Chile’s cryptocurrency exchanges have been granted victory in their case against banks. The Chilean anti-monopoly court has ordered two banks to reopen accounts belonging to Buda, just about a week after they were shuttered.
All the country’s banks stopped offering banking services to cryptocurrency exchanges over unclear reasons. The last one to deny its services was state owned Banco Estado. Corpbanca and Bank of Nova Scoti had also closed accounts belonging to cryptocurrency exchanges.
The action by the banks appeared coordinated coming days within each other and shortly after a warning from the Financial Stability Council against cryptocurrencies. The body includes representatives from the ministry of finance, pensions regulator among other government agencies.
The ban had threatened to kill the nascent cryptocurrency industry in Chile. Left with no banking services, exchanges like Buda have been considering their exit. Buda had a 24-hour volume of $1 million when its bank account was shut.
Buda CEO Guillermo Torrealba lamented the move to shut bank accounts as killing the entire industry.
Killing Entire Industry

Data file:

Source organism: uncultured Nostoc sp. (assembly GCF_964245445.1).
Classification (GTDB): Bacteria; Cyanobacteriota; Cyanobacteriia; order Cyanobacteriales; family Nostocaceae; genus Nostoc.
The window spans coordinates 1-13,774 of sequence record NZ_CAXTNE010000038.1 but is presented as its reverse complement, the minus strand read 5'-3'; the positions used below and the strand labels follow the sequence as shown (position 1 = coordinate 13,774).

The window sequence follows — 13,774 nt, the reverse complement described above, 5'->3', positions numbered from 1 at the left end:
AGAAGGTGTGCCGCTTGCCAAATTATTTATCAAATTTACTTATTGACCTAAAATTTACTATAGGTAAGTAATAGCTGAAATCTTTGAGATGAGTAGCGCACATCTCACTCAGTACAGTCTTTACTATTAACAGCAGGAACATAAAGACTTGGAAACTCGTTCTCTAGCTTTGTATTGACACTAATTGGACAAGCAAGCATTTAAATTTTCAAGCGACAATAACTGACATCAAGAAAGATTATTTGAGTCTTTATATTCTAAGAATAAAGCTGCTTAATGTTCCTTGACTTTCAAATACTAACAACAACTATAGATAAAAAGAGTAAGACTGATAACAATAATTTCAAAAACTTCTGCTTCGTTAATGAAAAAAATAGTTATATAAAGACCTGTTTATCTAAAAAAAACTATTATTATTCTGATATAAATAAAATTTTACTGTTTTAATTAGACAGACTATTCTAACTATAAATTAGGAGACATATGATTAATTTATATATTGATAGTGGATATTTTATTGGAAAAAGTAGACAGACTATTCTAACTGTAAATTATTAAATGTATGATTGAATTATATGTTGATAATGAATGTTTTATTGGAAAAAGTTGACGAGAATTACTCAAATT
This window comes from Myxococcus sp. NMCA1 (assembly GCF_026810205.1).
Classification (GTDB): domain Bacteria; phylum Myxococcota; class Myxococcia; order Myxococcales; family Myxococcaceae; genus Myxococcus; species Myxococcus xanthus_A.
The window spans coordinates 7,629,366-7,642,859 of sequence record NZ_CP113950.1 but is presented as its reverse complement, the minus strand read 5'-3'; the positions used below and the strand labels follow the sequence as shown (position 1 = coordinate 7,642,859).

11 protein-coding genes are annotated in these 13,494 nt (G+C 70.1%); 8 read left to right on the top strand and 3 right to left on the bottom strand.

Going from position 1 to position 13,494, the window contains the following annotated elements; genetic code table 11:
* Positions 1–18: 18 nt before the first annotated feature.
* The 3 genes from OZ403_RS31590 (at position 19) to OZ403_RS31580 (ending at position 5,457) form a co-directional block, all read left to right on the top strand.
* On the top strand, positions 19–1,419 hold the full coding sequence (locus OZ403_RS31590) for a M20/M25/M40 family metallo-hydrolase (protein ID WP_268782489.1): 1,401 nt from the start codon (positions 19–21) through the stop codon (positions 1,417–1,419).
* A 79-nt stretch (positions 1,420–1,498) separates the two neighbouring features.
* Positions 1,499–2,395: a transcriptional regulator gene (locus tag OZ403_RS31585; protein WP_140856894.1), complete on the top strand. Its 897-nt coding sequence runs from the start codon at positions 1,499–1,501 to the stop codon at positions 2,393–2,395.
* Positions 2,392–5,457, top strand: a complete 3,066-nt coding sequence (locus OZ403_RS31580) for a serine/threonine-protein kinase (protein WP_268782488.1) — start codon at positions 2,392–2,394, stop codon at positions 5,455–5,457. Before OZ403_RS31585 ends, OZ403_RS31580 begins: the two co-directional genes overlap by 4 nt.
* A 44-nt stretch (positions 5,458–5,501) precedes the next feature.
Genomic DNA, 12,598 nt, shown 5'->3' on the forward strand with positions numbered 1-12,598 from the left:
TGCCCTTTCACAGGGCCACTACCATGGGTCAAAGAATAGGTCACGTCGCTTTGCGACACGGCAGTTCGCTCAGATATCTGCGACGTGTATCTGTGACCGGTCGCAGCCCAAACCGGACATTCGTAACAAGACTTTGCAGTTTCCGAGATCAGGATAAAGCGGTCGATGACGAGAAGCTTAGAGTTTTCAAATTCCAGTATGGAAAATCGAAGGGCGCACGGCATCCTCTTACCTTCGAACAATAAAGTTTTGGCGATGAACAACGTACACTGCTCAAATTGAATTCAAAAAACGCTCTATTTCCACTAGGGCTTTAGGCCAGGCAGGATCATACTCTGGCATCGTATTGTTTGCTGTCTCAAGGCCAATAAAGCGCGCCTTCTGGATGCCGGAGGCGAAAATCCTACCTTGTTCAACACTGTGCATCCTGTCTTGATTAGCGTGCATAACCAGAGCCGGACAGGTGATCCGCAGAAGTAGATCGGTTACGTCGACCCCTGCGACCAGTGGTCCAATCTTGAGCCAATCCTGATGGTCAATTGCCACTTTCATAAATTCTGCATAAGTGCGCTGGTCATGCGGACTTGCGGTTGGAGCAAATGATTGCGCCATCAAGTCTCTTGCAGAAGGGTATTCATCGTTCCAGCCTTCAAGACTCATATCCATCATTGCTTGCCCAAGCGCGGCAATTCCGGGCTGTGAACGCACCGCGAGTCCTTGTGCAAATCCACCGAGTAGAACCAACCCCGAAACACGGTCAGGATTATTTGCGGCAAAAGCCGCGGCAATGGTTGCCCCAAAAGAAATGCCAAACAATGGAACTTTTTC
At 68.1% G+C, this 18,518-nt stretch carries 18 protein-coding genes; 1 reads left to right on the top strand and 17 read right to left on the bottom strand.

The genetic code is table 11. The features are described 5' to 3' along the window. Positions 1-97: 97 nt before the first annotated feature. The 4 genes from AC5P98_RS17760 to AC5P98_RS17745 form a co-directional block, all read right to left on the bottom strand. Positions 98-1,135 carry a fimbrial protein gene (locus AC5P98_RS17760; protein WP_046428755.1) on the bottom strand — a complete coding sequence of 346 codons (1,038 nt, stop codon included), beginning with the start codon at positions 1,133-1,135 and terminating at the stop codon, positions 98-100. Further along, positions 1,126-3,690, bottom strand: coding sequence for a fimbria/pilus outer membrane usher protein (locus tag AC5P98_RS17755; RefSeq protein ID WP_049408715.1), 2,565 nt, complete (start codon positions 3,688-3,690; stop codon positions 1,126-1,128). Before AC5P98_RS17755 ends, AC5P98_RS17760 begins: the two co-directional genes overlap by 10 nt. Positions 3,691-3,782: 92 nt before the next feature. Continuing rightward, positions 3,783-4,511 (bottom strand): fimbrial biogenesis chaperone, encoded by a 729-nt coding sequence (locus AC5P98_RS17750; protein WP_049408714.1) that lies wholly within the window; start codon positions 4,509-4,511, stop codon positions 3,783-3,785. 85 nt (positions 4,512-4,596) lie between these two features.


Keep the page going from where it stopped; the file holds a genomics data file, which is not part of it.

“They’re killing an entire industry. It won’t be possible to buy and sell crypto in a safe business in Chile. We’ll have to go back five years and trade in person. It seems very arbitrary.”
Torrealba had also complained the exchanges were being unfairly targeted despite abiding by all regulations governing financial institutions.
An association of banks called ABIF refused to intervene saying it was a matter of bank-client relationship.
Others like CryptoMKT had adopted a defiant stance saying they will find their own mechanism to make cryptocurrency transactions possible outside the banking system. It did not, however, go into details as to how this would be possible.
The small cryptocurrency community in the country had taken to social media to express their frustration over the move.
Under #ChileQuiereCryptos or Chile Wants Crypto, they termed the move retrogressive.
A similar scenario is also unfolding in India where banks have been asked to stop dealing with cryptocurrency businesses. The Reserve Bank of India has given regulated institutions less than three months to wind down such relationships.
A case challenging the move is in court. The RBI among other government entities have been directed to file a response.